In evaluating candidates to determine if they are qualified to become Board members, the Nominating and Corporate Governance Committee looks principally for the following attributes: personal and professional character, integrity, ethics and values; general business experience and leadership profile, including experience in corporate management, such as serving as an officer or former officer of a publicly held company; strategic planning abilities and experience; aptitude in accounting and finance; expertise in domestic and international markets; experience in our industry and with relevant social policy concerns; understanding of relevant technologies; expertise in an area of our operations; communication and interpersonal skills; and practical and mature business judgment. The Nominating and Corporate Governance Committee also considers Board members’ and nominees’ service on the boards of other public companies. Although we do not have a formal diversity policy, to foster and maintain a diversity of viewpoints, backgrounds and experience on the Board, the Nominating and Corporate Governance Committee evaluates the mix of skills and experience of the directors and assesses nominees and potential candidates in the context of the current composition of the Board and our requirements, taking into consideration the diverse communities and geographies in which we operate. Although the Nominating and Corporate Governance Committee uses these and other criteria to evaluate potential nominees, there are no stated minimum criteria for nominees. The Nominating and Corporate Governance Committee uses the same standards to evaluate all director candidates, regardless of who proposes them.

 

Compensation Committee.    The Compensation Committee assists the Board in discharging its responsibilities relating to the compensation of all Section 16 officers, members of the Board and such other employees as delegated from time to time by the Board. In consultation with management, the Board and the Compensation Committee’s compensation consultant, the Compensation Committee designs, recommends to the Board for approval and evaluates employment, severance and change of control agreements and our compensation plans, policies and programs with respect to our Section 16 officers. The Compensation Committee reviews and approves all grants under our equity plans, including grants to persons who are not Section 16 officers. To the extent permitted by its charter, the Compensation Committee may delegate certain authority and certain responsibilities to one or more of its members, our officers or a subcommittee of the Compensation Committee. The Compensation Committee aims to structure our compensation program to encourage high performance, promote accountability and align employee interests with our strategic goals and with the interests of our stockholders. The Compensation Committee also oversees risk management as it relates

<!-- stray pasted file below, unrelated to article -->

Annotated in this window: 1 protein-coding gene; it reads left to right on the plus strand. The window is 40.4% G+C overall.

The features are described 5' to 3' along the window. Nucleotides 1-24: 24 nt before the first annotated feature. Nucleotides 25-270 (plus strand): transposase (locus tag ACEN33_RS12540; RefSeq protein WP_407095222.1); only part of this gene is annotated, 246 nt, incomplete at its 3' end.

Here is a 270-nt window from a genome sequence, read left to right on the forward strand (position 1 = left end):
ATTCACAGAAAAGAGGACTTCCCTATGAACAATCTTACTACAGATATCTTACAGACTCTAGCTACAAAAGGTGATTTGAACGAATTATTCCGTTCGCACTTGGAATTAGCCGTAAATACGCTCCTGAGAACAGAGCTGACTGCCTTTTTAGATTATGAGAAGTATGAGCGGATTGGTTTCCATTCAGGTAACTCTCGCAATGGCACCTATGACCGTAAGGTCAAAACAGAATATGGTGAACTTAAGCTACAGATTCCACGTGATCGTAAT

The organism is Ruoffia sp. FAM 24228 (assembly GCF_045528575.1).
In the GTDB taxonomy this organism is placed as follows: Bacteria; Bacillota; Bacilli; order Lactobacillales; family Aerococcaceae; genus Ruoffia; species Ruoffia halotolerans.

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to our compensation policies and practices for employees generally. The Compensation Committee currently consists of Mr. Caldwell, as Chair, Mr. Donofrio and Ms. Eberhart, each determined to be “independent” under applicable SEC and NYSE rules. During 2013, the Compensation Committee held six meetings.